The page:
There's an Investing Gap, Too
Women keep the majority of their money (opens in new tab) in the bank, while men invest the majority of theirs. That means those men have benefited from the stock market’s historical 9.8 percent average (opens in new tab) annual return, while women have earned close to nothing on the money they have in the bank (and less than nothing after inflation). This might not make much difference over the course of one year, or two years. But year after year after year, as stock market returns compound on themselves, it can cost women a literal fortune. For some women, we could be talking hundreds of thousands (or millions) of dollars over their lifetimes.
And a Debt Gap.
There’s also the “gender debt gap.” Women have more debt outstanding than men do—more credit card debt and more student loan debt (opens in new tab)—and they pay more for it. Women also pay higher rates on small business and personal loans than men. So women have not only missed out on the positive compounding of investments; they’ve also been walloped by the negative compounding effect of interest rates on debt. They’ve been losing ground in building their nest egg, coming and going.
Now, before we frame this as yet another “choice” made by women in managing their money, remember that the investing industry is male-dominated: 86 percent of all financial advisors are men (opens in new tab) and 98 percent of mutual fund dollars are managed by men (opens in new tab). You don’t have to look far—in fact, no further than the GameStop trading frenzy, or even the massive, snorting, angry bull statue near the New York Stock Exchange—to get the hint that the industry is a touch…masculine. No wonder women have stayed away in droves. (This is why I founded Ellevest (opens in new tab), the first investing and financial company built by women, for women.)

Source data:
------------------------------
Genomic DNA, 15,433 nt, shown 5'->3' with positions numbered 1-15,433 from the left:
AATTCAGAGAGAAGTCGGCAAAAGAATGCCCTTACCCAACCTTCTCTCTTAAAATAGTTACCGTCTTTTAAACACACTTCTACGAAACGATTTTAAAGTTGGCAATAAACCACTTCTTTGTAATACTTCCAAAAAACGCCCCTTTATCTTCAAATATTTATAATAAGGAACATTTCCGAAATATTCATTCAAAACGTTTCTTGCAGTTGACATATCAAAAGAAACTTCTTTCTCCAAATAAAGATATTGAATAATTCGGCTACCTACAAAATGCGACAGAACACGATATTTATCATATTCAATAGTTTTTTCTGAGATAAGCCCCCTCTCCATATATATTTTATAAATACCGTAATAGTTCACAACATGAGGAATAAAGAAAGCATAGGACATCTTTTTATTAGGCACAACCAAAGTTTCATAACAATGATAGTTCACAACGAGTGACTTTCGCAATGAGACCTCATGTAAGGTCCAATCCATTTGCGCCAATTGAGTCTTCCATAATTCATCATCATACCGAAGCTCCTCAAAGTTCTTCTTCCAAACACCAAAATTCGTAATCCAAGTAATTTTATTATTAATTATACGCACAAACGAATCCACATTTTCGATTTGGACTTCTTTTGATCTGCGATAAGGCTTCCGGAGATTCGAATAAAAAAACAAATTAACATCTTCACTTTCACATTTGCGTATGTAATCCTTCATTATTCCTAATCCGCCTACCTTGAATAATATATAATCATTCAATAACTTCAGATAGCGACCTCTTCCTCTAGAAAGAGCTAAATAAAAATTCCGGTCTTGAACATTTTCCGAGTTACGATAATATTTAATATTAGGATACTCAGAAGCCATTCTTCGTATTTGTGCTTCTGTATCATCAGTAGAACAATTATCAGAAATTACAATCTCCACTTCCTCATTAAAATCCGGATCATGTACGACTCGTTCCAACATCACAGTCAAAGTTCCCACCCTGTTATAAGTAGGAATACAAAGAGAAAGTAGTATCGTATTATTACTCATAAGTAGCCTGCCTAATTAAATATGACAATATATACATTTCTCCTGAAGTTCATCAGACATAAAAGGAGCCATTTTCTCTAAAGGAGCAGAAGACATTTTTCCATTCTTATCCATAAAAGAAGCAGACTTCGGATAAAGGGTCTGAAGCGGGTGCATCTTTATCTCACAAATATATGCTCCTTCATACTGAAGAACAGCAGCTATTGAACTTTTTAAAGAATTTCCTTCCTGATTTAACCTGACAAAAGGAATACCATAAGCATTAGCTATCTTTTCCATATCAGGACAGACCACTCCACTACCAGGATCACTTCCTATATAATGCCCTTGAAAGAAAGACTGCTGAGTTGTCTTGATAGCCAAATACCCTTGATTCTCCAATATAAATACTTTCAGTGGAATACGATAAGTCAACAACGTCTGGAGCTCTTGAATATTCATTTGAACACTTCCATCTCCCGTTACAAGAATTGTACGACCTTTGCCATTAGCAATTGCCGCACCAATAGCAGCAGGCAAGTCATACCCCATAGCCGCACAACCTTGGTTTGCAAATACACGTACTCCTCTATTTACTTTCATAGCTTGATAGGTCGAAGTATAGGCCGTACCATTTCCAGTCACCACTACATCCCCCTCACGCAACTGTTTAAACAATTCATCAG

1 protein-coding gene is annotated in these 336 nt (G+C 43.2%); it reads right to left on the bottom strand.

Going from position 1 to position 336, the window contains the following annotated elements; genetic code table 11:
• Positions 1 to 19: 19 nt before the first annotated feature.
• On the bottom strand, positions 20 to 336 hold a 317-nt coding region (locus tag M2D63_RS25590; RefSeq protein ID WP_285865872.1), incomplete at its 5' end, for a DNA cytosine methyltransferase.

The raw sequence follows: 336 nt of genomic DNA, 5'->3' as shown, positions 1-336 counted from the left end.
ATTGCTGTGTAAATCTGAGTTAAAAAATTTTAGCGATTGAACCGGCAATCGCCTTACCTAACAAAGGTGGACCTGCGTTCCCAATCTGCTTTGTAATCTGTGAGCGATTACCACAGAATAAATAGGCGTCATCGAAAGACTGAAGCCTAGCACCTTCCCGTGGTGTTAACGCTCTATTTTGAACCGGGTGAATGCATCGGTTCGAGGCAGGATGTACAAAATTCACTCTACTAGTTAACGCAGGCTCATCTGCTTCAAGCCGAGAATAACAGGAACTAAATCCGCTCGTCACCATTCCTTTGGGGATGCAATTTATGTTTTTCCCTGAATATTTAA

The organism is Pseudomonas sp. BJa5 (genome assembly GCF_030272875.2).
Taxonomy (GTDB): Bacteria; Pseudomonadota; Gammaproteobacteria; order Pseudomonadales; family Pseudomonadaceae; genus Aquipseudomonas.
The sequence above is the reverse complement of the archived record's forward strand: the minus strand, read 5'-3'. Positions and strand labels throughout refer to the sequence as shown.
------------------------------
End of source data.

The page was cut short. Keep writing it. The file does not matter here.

That’s … a Lot. What Can We do?
The best we each can by controlling what we can control. Keep asking for that raise or promotion; keep taking that business risk. But if your company’s C-suite doesn’t include many people who look like you? Well, you may want to stack the deck a bit more in your favor the next time you change jobs, if you can. Check to see if the company you’re interviewing with has reported out their gender and racial pay gaps, and then worked to close them. Do they have paid family leave for primary and non-primary caregivers? Do they require forced arbitration agreements for sexual harassment (or, worse, are they still operating as if #MeToo never happened)?
You can also control what you do with the money you do earn—use it strategically (opens in new tab), as much as possible, to leverage your greater pay into greater wealth. Pay down your debt in the order that saves the most money (high interest rates first), build yourself an emergency fund, contribute to your 401(k) or IRA, and invest to build wealth. None of that’s as fun to talk about as the time you got your crusty old boss to finally give you a raise. But taking financial steps like that is the number one driver of women’s confidence (opens in new tab) in their ability to achieve their financial goals.
Getting ourselves into better financial shape doesn’t mean we can’t give other women a boost: Let’s spend and invest our money more intentionally by buying from or investing in women-led businesses. (Ellevest even has a debit card cash back program (opens in new tab) that identifies women-run businesses and provides cash back rewards for shopping at them.)
So on this Equal Pay Day—in the midst of a She-cession and as money remains women’s number one source of stress (opens in new tab)—let’s remember that yes, pay matters; but building a nest egg matters even more. And that we can’t change things if we work alone.
Sallie Krawcheck is the CEO and cofounder of Ellevest (opens in new tab), a financial company built by women, for women. She is the former CFO of Citi, and the former CEO of Merrill Lynch and of Smith Barney.